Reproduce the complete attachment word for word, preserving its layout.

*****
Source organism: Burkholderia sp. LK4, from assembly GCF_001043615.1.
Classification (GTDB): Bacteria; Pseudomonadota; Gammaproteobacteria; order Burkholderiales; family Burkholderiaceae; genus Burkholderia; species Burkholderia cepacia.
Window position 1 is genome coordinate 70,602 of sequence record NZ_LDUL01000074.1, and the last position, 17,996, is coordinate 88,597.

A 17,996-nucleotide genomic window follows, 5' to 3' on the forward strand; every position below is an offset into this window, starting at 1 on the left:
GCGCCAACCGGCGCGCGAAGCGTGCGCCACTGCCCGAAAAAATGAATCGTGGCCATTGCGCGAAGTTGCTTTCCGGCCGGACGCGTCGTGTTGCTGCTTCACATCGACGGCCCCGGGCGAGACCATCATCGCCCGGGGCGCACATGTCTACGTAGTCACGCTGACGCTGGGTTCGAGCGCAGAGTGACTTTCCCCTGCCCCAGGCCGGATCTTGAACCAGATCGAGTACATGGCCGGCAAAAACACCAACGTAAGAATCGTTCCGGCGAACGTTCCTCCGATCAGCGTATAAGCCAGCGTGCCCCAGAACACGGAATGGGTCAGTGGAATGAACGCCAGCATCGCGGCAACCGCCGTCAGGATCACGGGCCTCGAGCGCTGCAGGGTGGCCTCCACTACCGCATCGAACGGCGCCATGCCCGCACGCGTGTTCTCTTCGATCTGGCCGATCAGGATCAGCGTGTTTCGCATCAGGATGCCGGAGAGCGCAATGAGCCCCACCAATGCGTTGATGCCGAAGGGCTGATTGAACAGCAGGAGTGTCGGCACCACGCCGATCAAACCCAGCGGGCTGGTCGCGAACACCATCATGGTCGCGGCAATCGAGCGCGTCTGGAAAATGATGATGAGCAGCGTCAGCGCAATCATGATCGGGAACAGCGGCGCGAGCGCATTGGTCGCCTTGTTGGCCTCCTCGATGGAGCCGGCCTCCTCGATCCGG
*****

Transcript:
Source organism: Burkholderia sp. LK4, from assembly GCF_001043615.1.
Classification (GTDB): Bacteria; Pseudomonadota; Gammaproteobacteria; order Burkholderiales; family Burkholderiaceae; genus Burkholderia; species Burkholderia cepacia.
Window position 1 is genome coordinate 70,602 of sequence record NZ_LDUL01000074.1, and the last position, 17,996, is coordinate 88,597.

A 17,996-nucleotide genomic window follows, 5' to 3' on the forward strand; every position below is an offset into this window, starting at 1 on the left:
GCGCCAACCGGCGCGCGAAGCGTGCGCCACTGCCCGAAAAAATGAATCGTGGCCATTGCGCGAAGTTGCTTTCCGGCCGGACGCGTCGTGTTGCTGCTTCACATCGACGGCCCCGGGCGAGACCATCATCGCCCGGGGCGCACATGTCTACGTAGTCACGCTGACGCTGGGTTCGAGCGCAGAGTGACTTTCCCCTGCCCCAGGCCGGATCTTGAACCAGATCGAGTACATGGCCGGCAAAAACACCAACGTAAGAATCGTTCCGGCGAACGTTCCTCCGATCAGCGTATAAGCCAGCGTGCCCCAGAACACGGAATGGGTCAGTGGAATGAACGCCAGCATCGCGGCAACCGCCGTCAGGATCACGGGCCTCGAGCGCTGCAGGGTGGCCTCCACTACCGCATCGAACGGCGCCATGCCCGCACGCGTGTTCTCTTCGATCTGGCCGATCAGGATCAGCGTGTTTCGCATCAGGATGCCGGAGAGCGCAATGAGCCCCACCAATGCGTTGATGCCGAAGGGCTGATTGAACAGCAGGAGTGTCGGCACCACGCCGATCAAACCCAGCGGGCTGGTCGCGAACACCATCATGGTCGCGGCAATCGAGCGCGTCTGGAAAATGATGATGAGCAGCGTCAGCGCAATCATGATCGGGAACAGCGGCGCGAGCGCATTGGTCGCCTTGTTGGCCTCCTCGATGGAGCCGGCCTCCTCGATCCGG